Etiqueta: Frank Auerbach

Part 5 – The personal project

Part 5 – The personal project

Early research and experimentation

I started this part by brainstorming ideas for the Urban Landscape:

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From this very busy and too overwhelming chart, I made another more specific one:

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I heaviliy studied the catalogue of Leon Kossoff’s London Landscapes and was intrigued by his frantically scribbled drawings and Gouache paintings – I stuck some in my sketchbook:

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and then made a larger copy of one of his drawings of Arnold Circus…

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I used smooth paper to allow me to blend the pastel and to make marks with the charcoal with as least amount of grain as possible. Using a slightly bigger scale showed me just how skilled Kossoff is – the amount of mark making and range of mark making needs to increase considerably.  I did not achieve this in this piece of work but gained a sense of what is required.

Studying further I came across Dennis Creffield who went to the same evening classes as Leon Kossoff and Frank Auerbach – their teacher was David Bomberg, whose famous charcoal drawing of St Pauls rising from the ashes of bombed out London – his use of charcoal (burnt wood) significant – was obviously a strong influence on both Dennis Creffield, and much later John Virtue, in their drawings/paintings.

The following pages from my sketchbook show copies of Creffields drawings/paintings:

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I particularly liked these drawings as they allowed me much more freedom in mark making and representing forms in a more abstract way.

Going back to Kossoff, I experimented a little with gouache and used the following as a basis for this investigation

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I used gouache, soft pastel and charcoal.  Kossoff made many versions of this scene all around 70 x 90cm, my version is just A5. I did however make the following observations:

  • He has typically used a high viewpoint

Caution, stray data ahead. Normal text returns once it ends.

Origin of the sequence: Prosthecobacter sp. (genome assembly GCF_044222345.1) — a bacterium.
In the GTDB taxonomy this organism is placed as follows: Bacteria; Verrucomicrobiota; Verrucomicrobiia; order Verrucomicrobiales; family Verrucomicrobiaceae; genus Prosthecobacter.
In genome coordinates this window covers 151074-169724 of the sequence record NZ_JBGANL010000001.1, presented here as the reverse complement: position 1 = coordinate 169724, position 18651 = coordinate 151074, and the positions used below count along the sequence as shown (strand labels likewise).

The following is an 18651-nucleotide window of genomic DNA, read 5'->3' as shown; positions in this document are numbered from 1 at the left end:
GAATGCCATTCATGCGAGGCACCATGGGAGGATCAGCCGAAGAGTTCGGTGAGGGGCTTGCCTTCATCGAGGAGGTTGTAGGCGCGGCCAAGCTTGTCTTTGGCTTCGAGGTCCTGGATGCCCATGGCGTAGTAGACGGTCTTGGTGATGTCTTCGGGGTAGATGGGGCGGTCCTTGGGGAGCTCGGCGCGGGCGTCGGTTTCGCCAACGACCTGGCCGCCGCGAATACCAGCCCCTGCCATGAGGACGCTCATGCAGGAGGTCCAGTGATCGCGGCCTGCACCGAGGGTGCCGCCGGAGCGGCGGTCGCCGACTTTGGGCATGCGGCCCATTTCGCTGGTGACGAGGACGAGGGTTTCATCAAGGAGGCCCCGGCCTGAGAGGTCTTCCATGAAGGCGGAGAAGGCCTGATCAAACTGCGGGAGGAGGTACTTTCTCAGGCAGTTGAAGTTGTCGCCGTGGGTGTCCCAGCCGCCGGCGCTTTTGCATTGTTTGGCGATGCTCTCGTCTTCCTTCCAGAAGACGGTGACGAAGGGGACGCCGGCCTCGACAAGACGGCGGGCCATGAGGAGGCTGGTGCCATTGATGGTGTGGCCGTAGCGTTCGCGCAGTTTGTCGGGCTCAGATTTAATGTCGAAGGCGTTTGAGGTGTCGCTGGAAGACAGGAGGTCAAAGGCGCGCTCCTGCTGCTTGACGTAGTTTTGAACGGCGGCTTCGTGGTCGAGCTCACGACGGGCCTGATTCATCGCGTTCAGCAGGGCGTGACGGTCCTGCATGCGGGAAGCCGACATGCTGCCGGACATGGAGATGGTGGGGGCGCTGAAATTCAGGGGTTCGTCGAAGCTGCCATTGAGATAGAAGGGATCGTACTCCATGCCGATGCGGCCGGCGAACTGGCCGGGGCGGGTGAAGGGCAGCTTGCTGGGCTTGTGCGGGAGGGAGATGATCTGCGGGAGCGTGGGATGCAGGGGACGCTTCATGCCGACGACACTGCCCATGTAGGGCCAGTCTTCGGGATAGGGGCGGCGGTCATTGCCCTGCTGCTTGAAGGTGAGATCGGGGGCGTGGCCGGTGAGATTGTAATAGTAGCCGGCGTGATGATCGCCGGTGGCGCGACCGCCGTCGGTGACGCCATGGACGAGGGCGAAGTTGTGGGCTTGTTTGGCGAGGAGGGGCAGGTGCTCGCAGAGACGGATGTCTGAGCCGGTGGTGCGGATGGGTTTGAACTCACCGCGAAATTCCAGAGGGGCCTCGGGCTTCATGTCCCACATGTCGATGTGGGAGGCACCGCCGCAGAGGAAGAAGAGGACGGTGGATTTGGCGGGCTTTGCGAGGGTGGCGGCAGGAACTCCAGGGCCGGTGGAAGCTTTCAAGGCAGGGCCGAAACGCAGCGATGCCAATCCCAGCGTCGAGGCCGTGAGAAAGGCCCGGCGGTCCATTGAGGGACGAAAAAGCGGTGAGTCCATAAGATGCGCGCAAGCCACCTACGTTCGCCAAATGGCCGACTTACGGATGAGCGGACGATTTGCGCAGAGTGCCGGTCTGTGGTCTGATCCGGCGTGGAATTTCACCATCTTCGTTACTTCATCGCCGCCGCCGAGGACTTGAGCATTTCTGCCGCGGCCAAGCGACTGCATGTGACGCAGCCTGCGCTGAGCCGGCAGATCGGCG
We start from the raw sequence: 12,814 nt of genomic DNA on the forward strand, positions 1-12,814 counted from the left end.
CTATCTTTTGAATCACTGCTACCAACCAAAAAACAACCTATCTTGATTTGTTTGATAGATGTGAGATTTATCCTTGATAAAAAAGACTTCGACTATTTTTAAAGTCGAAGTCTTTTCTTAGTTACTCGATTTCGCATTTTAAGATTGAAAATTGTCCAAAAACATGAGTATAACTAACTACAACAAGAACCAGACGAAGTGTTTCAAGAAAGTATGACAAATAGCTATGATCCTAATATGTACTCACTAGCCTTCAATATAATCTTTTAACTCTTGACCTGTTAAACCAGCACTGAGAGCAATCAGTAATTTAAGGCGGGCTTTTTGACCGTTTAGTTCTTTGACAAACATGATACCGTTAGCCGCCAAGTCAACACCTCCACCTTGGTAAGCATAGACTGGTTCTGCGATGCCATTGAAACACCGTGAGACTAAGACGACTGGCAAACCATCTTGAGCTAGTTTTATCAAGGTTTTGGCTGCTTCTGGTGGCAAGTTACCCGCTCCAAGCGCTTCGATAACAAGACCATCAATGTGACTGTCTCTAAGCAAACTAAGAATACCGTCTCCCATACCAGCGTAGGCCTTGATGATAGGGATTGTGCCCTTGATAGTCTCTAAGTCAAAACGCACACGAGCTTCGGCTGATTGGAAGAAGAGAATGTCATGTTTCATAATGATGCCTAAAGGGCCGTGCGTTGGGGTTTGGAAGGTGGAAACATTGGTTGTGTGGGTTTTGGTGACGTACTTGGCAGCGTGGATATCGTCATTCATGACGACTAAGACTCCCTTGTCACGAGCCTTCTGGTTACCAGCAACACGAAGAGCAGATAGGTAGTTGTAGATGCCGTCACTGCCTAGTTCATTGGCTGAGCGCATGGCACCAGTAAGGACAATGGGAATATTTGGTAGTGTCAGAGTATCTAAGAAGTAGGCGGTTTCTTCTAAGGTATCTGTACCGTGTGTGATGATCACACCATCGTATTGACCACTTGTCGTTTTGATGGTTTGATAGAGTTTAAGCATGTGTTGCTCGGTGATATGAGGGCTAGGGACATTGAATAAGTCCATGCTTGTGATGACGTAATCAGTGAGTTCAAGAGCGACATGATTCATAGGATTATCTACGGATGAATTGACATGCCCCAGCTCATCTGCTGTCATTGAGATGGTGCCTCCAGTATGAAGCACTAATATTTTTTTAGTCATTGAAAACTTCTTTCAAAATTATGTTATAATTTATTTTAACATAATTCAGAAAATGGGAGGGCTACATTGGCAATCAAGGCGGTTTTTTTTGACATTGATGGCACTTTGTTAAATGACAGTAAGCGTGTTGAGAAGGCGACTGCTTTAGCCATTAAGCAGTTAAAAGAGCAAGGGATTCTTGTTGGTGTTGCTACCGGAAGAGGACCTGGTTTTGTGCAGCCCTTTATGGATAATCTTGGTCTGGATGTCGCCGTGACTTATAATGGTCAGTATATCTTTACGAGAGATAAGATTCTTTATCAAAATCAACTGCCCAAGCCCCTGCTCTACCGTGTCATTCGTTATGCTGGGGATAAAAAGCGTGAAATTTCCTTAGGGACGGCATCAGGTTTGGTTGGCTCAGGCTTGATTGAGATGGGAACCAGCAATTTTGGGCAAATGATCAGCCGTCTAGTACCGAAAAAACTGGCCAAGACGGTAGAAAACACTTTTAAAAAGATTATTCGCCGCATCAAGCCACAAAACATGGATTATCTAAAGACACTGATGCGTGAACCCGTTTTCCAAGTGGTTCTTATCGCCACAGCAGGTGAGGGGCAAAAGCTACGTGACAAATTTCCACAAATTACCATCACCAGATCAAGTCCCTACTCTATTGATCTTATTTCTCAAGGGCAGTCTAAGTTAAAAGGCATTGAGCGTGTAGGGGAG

• All his versions were made in gouache with one in oil
  • He makes use of contrasting/complementary colours
  • He uses several layers of colour to build up his base for the image and then uses heavy dark gestural linework or dabs of paint to complete the painting.

I did not continue with this line of investigation as I saw it as more painting than drawing. I hope to get the chance to explore this again in POP1.

At this stage I also explored the use of collage on its own and building it up more with graphite and pastel:

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Local marketplace, Rancagua

I sketched in my local marketplace and then worked from photographs in pencil and gouache:

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and pastel:

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I liked the colours which reminded me of one of Frank Auerbach’s paintings which I then copied in oil pastel on mylar:

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The effect of oil pastel on mylar was interesting but difficult to control and maintain clean. It is something that I will try and take further in the future.

Finally with David Bomberg and John Virtue in mind, I made a black and white sketch of the scene using charcoal on gessoed newspaper:

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References:

  • Leon Kossoff, London Landscapes – Catalogue
  • Frank Auerbach, Speaking and Painting by Catherine Lampert

You tube videos:

  • BBC Four, British art at war – David Bomberg
  • Leon Kossoff, London Landscapes trailer
  • John Virtue, London paintings and sea paintings

 

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Study visit: Victoria Miro Gallery and Gagosian Gallery, Mayfair